Join us on November 26th for the second in the Borderings webinar series, 'Is Migrant Health Racialised?', for an exploration of the complex nexus of race, migration, gender and health.
From explicit tabloid media’s racial ‘othering’ of migrants to the more implicit racial tonality of political rhetoric and immigration policy, race undeniably plays a major role in political and media discourse surrounding migration. Described by Balibar as neo-racism, this ‘racialisation’ of migrants is a form of culturalism that can be defined as a “racism without race,” in which migrants are discriminated against because of their cultural difference and perceived threat to national autonomy and safety. We can see the racialisation of migration surface in debates about immigration, assimilation, and multiculturalism, and in the myriad ways it contours migrant experience, but how does it play a role in migrant health?
The COVID-19 pandemic has exposed how the intersection of multiple forms of discrimination and inequalities - in gender, class, geography, ethnicity, race, and citizenship status - have devastating impacts on health. This webinar unpacks how racialisation is a determinant of migrant health.
Dr Emma Hill, University of Edinburgh
Emma is an interdisciplinary researcher, with a background in Sociology and Cultural Studies and expertise in displaced migration in the Global North, race, migration and decolonisation, and the politics of belonging among Somali-Scots populations. She is currently a Research Fellow on the GLIMER (Governance and Local Integration of Migrants and Europe’s Refugees) Project.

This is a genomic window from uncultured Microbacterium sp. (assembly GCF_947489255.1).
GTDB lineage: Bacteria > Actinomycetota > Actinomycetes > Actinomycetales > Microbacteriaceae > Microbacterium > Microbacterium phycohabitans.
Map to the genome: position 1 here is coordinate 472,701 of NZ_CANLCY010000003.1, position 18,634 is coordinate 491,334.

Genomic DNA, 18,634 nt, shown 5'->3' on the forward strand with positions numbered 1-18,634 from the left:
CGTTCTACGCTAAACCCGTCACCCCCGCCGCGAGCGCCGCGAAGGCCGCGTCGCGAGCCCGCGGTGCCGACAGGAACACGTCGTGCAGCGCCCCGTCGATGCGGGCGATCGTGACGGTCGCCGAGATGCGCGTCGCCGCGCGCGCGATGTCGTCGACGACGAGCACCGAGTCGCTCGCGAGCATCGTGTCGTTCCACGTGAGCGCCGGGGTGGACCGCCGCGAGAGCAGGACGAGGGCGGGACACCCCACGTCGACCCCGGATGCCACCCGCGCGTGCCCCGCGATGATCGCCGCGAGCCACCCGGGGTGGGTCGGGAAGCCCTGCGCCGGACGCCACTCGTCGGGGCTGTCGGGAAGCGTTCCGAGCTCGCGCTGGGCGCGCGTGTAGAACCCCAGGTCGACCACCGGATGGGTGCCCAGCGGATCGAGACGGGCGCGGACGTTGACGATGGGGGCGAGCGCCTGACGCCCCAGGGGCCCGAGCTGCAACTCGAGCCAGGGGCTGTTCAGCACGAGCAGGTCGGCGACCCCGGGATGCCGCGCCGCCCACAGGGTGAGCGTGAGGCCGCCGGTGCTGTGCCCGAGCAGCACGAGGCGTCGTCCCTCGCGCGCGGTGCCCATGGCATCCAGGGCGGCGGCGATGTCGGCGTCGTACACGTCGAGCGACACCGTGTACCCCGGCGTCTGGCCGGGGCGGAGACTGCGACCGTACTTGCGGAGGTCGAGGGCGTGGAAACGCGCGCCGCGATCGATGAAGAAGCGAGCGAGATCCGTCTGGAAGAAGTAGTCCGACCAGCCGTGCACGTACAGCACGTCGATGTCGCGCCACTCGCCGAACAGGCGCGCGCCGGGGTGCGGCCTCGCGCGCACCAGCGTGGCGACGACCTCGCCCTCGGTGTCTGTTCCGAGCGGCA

Dr Susanna Corona Maioli, University College London
Susanna is an Italian-Mexican medical doctor interested in the effects of forced migration on the health and mental health of children and adolescents. After having done her final degree thesis on age assessment among unaccompanied minors, she is currently a PhD student in the Institute of Global Health, UCL, exploring the effect of migration transit on identity and resilience among unaccompanied migrant minors in Mexico. She is also part of UCL Migration Research Unit and the Race and Health collective: a hub for investigating how racism and discrimination affects health and interventions to improve health.
Natasha Chilambo, African Caribbean Medical Association UK
Natasha is a final medical student and Undergraduate Research Fellow at King’s College London. She holds an MSc in Leadership & Development from the African Leadership Centre with a thesis that explored how health can be reconceptualised using theoretical frameworks from other disciplines in approaching peace policy issues. She is working to develop a new framework for incorporating structural competency within the medical curriculum with Structure & the Clinic: a KCL based team passionate about an intersectional, multidisciplinary, and cross-cultural approach to teaching medicine as a social science as well as a biomedical one.
About the Series
In a collaboration between the UCL Centre for Gender and Global Health; the UCL Migration Research Unit; Lancet Migration: global collaboration to advance migration health; and Race & Health, Borderings: Migration, Gender and Health series seeks to promote, enhance and connect dialogues of migration, gender and health.